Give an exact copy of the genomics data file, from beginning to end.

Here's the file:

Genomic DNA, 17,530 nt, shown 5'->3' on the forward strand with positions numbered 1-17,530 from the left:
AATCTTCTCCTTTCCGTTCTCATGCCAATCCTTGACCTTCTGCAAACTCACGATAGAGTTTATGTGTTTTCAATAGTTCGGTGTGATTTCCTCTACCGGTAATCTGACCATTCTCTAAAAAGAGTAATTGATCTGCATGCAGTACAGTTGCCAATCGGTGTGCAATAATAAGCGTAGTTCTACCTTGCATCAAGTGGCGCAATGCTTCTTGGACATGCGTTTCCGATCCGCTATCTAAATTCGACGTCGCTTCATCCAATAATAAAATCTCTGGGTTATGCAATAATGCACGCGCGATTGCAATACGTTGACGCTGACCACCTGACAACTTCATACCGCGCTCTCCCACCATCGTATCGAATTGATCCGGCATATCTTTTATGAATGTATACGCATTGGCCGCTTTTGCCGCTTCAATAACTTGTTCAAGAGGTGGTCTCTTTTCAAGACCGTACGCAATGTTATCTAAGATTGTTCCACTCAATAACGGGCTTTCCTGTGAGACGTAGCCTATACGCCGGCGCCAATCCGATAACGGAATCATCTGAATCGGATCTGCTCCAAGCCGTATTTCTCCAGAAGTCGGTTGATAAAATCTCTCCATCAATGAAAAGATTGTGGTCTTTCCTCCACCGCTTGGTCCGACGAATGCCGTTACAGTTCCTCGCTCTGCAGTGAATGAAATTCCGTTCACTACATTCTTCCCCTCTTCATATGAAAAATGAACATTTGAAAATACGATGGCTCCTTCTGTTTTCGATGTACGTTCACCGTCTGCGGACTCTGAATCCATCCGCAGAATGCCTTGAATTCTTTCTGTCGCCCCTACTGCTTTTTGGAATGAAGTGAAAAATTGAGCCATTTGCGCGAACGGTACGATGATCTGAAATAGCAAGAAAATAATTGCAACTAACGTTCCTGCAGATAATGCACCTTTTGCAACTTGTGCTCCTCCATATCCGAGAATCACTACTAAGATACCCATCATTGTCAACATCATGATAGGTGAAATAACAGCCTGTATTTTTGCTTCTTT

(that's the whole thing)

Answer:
Genomic DNA, 17,530 nt, shown 5'->3' on the forward strand with positions numbered 1-17,530 from the left:
AATCTTCTCCTTTCCGTTCTCATGCCAATCCTTGACCTTCTGCAAACTCACGATAGAGTTTATGTGTTTTCAATAGTTCGGTGTGATTTCCTCTACCGGTAATCTGACCATTCTCTAAAAAGAGTAATTGATCTGCATGCAGTACAGTTGCCAATCGGTGTGCAATAATAAGCGTAGTTCTACCTTGCATCAAGTGGCGCAATGCTTCTTGGACATGCGTTTCCGATCCGCTATCTAAATTCGACGTCGCTTCATCCAATAATAAAATCTCTGGGTTATGCAATAATGCACGCGCGATTGCAATACGTTGACGCTGACCACCTGACAACTTCATACCGCGCTCTCCCACCATCGTATCGAATTGATCCGGCATATCTTTTATGAATGTATACGCATTGGCCGCTTTTGCCGCTTCAATAACTTGTTCAAGAGGTGGTCTCTTTTCAAGACCGTACGCAATGTTATCTAAGATTGTTCCACTCAATAACGGGCTTTCCTGTGAGACGTAGCCTATACGCCGGCGCCAATCCGATAACGGAATCATCTGAATCGGATCTGCTCCAAGCCGTATTTCTCCAGAAGTCGGTTGATAAAATCTCTCCATCAATGAAAAGATTGTGGTCTTTCCTCCACCGCTTGGTCCGACGAATGCCGTTACAGTTCCTCGCTCTGCAGTGAATGAAATTCCGTTCACTACATTCTTCCCCTCTTCATATGAAAAATGAACATTTGAAAATACGATGGCTCCTTCTGTTTTCGATGTACGTTCACCGTCTGCGGACTCTGAATCCATCCGCAGAATGCCTTGAATTCTTTCTGTCGCCCCTACTGCTTTTTGGAATGAAGTGAAAAATTGAGCCATTTGCGCGAACGGTACGATGATCTGAAATAGCAAGAAAATAATTGCAACTAACGTTCCTGCAGATAATGCACCTTTTGCAACTTGTGCTCCTCCATATCCGAGAATCACTACTAAGATACCCATCATTGTCAACATCATGATAGGTGAAATAACAGCCTGTATTTTTGCTTCTTT